House drugs committee chair confident of death penalty passage
MANILA, Philippines — Surigao del Norte Rep. Robert Ace Barbers expressed confidence on Tuesday that the renewed push to revive the death penalty would have fewer obstacles now that President Rodrigo Duterte himself had made a pitch for it in his State o the Nation Address.
Barbers, chair of the House Committee on Dangerous Drugs, said the House could simply bring a new version of the death penalty bill to the plenary as the lower chamber, during the 17th Congress,already passed it on third reading.
According to Barbers, the bill ran into problems in the Senate due to controversies surrounding it. This time, however, Barbers said he felt senators, who had opposed the bill, would have a change of heart.
“Now that hearing it straight from the President yesterday, I’m sure the allies of the President in the Senate, including the Senate President, would more or less change their mind and would support the call of the President for stiffer penalties for drug-related crimes,” Barbers said in an online interview.
“I think it would not be that hard to pass it in the Senate because here in the House I doubt if problems would arise because we already approved it in the 17th Congress,” he said.
In his SONA on Monday, Duterte said the death penalty would be a great deterrent to crimes, especially drug-related ones.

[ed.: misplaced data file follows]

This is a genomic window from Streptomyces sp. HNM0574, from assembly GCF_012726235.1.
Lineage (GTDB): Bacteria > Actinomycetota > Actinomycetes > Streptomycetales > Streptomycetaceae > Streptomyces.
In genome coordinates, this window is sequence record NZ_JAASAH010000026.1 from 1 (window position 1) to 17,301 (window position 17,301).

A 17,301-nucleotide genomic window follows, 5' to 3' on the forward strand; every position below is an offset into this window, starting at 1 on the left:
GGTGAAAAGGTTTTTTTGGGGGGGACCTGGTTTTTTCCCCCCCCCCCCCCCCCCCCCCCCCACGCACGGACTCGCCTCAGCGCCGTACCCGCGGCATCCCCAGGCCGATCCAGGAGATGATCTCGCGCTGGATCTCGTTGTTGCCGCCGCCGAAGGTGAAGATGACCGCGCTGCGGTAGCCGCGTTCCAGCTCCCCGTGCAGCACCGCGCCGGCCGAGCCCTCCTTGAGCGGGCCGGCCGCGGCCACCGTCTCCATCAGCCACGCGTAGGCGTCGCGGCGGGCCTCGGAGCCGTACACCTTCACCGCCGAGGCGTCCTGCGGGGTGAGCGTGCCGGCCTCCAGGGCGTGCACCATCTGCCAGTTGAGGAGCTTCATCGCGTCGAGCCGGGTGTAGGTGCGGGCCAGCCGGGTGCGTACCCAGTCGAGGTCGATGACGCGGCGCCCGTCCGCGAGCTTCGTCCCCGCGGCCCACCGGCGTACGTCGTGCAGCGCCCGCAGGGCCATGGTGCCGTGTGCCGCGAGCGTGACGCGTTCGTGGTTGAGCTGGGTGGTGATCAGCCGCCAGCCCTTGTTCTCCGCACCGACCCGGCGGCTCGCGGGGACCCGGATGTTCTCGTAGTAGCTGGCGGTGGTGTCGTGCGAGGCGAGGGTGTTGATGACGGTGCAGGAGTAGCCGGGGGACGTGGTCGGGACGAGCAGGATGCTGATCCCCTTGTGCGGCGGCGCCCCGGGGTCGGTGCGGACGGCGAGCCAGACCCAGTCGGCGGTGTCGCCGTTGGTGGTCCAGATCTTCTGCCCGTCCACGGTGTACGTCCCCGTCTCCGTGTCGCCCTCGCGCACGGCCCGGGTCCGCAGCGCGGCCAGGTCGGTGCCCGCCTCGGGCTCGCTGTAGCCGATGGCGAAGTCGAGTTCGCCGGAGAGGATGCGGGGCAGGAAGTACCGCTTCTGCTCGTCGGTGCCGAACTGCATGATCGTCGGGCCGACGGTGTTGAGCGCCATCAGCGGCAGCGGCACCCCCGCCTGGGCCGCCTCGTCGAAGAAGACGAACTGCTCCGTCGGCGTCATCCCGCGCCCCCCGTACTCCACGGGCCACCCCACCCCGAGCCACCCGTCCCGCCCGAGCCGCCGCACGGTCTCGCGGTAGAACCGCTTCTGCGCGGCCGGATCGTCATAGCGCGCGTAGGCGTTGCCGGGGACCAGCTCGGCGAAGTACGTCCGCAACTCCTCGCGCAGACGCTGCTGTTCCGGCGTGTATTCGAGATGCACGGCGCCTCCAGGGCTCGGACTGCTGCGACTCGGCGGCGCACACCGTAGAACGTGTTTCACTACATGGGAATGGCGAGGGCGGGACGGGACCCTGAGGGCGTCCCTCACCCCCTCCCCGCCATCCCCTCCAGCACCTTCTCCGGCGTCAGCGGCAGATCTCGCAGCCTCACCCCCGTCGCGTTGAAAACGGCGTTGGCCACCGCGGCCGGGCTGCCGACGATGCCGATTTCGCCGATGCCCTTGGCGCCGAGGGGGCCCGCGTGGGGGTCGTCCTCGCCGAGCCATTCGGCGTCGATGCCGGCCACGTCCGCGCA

But advocates against the death penalty had argued that data would disprove the claim that state executions would deter crimes. Citing numerous research work and studies, anti-death penalty advocates said that, in most cases, only the poor were executed and errors in judgment were most likely to send innocent people to death row.
The President has made several calls to reimpose the death penalty by lethal injection, which was one of his campaign promises.
“I reiterate the swift passage of the law reviving the death penalty by lethal injection for crimes specified under the Comprehensive Dangerous Drugs Act of 2002,” Duterte said in his fifth SONA.
People are divided over the issue of capital punishment, which was abolished during the term of President Gloria Macapagal-Arroyo.
Results of a survey in October 2018 showed 7 out of 10 people in the Philippines, a predominantly Catholic country, opposed death penalty.
Previously, the Commission on Human Rights said that Duterte’s push for the death penalty contradicted at least two statements he made in the same SONA — first, about not dodging human rights obligations, and second, putting human lives as priority.
When he mentioned the death penalty, Duterte noted that not all gave him applause, leading him to think that some were unhappy at the proposal.
Barbers insisted, however, that only a few applauded because only a limited number of individuals were allowed inside the House plenary for the SONA as a health precaution.
“It’s just because the crowd was small that’s why only a few clapped their hands,” said Barbers.
“I’m sure those that voted in favor of the passing of the death penalty in the 17th Congress — which majority are still members of the 18th Congress — would definitely support it,” he added.
Subscribe to INQUIRER PLUS to get access to The Philippine Daily Inquirer & other 70+ titles, share up to 5 gadgets, listen to the news, download as early as 4am & share articles on social media. Call 896 6000.